8. Faust, Jon & Leeper, Eric M, 1997. "When Do Long-Run Identifying Restrictions Give Reliable Results?," Journal of Business & Economic Statistics, American Statistical Association, vol. 15(3), pages 345-353, July.
    9. Ingram, Beth F. & Whiteman, Charles H., 1994. "Supplanting the 'Minnesota' prior: Forecasting macroeconomic time series using real business cycle model priors," Journal of Monetary Economics, Elsevier, vol. 34(3), pages 497-510, December.
    10. Balmaseda, Manuel & Dolado, Juan J & Lopez-Salido, J David, 2000. "The Dynamic Effects of Shocks to Labour Markets: Evidence from OECD Countries," Oxford Economic Papers, Oxford University Press, vol. 52(1), pages 3-23, January.
    11. John Geweke, 1999. "Using Simulation Methods for Bayesian Econometric Models," Computing in Economics and Finance 1999 832, Society for Computational Economics.
    12. Blanchard, Olivier, 1998. "Revisiting European Unemployment : Unemployment, Capital Accumulation and Factor Prices," Research Series, Economic and Social Research Institute (ESRI), number GLS28.
    13. Gamber, Edward N & Joutz, Frederick L, 1993. "The Dynamic Effects of Aggregate Demand and Supply Disturbances: Comment," American Economic Review, American Economic Association, vol. 83(5), pages 1387-1393, December.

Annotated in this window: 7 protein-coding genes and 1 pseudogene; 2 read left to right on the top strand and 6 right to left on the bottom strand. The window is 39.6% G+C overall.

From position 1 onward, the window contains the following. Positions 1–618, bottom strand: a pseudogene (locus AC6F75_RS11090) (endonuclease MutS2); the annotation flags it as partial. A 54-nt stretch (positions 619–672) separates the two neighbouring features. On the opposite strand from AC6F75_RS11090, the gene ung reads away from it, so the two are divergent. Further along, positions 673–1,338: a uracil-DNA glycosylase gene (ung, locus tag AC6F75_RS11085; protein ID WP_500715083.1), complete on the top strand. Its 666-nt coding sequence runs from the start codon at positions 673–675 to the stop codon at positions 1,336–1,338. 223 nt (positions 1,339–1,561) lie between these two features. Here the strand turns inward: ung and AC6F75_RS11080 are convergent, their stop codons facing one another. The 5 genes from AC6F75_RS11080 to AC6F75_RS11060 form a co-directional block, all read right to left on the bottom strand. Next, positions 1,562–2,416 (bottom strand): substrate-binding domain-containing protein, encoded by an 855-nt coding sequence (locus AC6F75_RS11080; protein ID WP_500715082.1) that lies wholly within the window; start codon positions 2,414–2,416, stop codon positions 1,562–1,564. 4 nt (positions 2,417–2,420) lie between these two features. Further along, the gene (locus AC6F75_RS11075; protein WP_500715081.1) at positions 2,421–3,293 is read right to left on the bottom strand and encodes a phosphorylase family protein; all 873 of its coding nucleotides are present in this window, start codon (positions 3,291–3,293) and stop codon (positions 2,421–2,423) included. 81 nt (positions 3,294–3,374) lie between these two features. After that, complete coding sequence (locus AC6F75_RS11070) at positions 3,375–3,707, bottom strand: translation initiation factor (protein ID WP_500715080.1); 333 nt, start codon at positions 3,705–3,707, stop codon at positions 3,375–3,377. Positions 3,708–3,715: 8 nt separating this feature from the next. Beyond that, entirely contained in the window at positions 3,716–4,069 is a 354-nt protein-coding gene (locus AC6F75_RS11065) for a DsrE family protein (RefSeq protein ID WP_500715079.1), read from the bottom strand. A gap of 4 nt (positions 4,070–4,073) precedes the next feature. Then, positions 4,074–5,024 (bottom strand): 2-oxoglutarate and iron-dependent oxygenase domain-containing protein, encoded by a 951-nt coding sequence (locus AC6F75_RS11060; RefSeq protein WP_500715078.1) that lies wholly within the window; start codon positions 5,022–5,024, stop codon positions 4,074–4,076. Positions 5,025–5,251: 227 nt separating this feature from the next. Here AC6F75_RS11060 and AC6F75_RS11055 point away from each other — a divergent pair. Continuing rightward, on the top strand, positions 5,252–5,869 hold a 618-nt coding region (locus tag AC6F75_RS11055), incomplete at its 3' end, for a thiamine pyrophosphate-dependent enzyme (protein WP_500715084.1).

Full references (including those not matched with items on IDEAS)

    More about this item

    NEP fields

    This paper has been announced in the following NEP Reports:

    Statistics

    Access and download statistics

    Corrections

    All material on this site has been provided by the respective publishers and authors. You can help correct errors and omissions. When requesting a correction, please mention this item's handle: RePEc:liu:liucec:122. See general information about how to correct material in RePEc.

    For technical questions regarding this item, or to correct its authors, title, abstract, bibliographic or download information, contact: (Laura Ballestra). General contact details of provider: http://edirc.repec.org/data/liuccit.html .

    If you have authored this item and are not yet registered with RePEc, we encourage you to do it here. This allows to link your profile to this item. It also allows you to accept potential citations to this item that we are uncertain about.

    If CitEc recognized a reference but did not link an item in RePEc to it, you can help with this form .

    If you know of missing items citing this one, you can help us creating those links by adding the relevant references in the same way as above, for each refering item. If you are a registered author of this item, you may also want to check the "citations" tab in your RePEc Author Service profile, as there may be some citations waiting for confirmation.

    Please note that corrections may take a couple of weeks to filter through the various RePEc services.

    IDEAS is a RePEc service hosted by the Research Division of the Federal Reserve Bank of St. Louis . RePEc uses bibliographic data supplied by the respective publishers.